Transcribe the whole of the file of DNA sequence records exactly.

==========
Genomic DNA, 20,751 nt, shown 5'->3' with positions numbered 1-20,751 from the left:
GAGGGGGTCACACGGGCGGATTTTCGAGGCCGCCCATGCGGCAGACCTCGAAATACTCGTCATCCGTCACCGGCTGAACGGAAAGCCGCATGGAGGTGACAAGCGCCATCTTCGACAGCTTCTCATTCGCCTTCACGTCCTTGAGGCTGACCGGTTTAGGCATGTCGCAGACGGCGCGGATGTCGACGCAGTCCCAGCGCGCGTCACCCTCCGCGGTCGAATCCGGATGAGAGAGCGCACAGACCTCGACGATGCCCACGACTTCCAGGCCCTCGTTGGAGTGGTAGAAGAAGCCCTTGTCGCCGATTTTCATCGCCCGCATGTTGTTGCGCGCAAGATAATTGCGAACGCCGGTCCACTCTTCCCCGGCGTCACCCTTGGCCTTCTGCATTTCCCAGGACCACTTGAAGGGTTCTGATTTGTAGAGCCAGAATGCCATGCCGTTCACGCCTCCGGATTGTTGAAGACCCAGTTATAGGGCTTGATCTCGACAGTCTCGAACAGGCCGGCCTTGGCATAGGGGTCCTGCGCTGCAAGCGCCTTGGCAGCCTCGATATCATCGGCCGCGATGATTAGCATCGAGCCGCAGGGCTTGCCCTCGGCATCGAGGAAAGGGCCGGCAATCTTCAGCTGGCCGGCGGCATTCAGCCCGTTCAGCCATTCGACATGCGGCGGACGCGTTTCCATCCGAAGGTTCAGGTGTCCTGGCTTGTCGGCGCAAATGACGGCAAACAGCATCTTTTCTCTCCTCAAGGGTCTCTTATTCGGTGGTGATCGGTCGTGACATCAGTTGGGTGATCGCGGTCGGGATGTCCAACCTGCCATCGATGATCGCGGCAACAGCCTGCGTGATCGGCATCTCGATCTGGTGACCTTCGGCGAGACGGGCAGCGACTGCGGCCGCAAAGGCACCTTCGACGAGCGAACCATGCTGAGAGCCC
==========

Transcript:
Genomic DNA, 20,751 nt, shown 5'->3' with positions numbered 1-20,751 from the left:
GAGGGGGTCACACGGGCGGATTTTCGAGGCCGCCCATGCGGCAGACCTCGAAATACTCGTCATCCGTCACCGGCTGAACGGAAAGCCGCATGGAGGTGACAAGCGCCATCTTCGACAGCTTCTCATTCGCCTTCACGTCCTTGAGGCTGACCGGTTTAGGCATGTCGCAGACGGCGCGGATGTCGACGCAGTCCCAGCGCGCGTCACCCTCCGCGGTCGAATCCGGATGAGAGAGCGCACAGACCTCGACGATGCCCACGACTTCCAGGCCCTCGTTGGAGTGGTAGAAGAAGCCCTTGTCGCCGATTTTCATCGCCCGCATGTTGTTGCGCGCAAGATAATTGCGAACGCCGGTCCACTCTTCCCCGGCGTCACCCTTGGCCTTCTGCATTTCCCAGGACCACTTGAAGGGTTCTGATTTGTAGAGCCAGAATGCCATGCCGTTCACGCCTCCGGATTGTTGAAGACCCAGTTATAGGGCTTGATCTCGACAGTCTCGAACAGGCCGGCCTTGGCATAGGGGTCCTGCGCTGCAAGCGCCTTGGCAGCCTCGATATCATCGGCCGCGATGATTAGCATCGAGCCGCAGGGCTTGCCCTCGGCATCGAGGAAAGGGCCGGCAATCTTCAGCTGGCCGGCGGCATTCAGCCCGTTCAGCCATTCGACATGCGGCGGACGCGTTTCCATCCGAAGGTTCAGGTGTCCTGGCTTGTCGGCGCAAATGACGGCAAACAGCATCTTTTCTCTCCTCAAGGGTCTCTTATTCGGTGGTGATCGGTCGTGACATCAGTTGGGTGATCGCGGTCGGGATGTCCAACCTGCCATCGATGATCGCGGCAACAGCCTGCGTGATCGGCATCTCGATCTGGTGACCTTCGGCGAGACGGGCAGCGACTGCGGCCGCAAAGGCACCTTCGACGAGCGAACCATGCTGAGAGCCC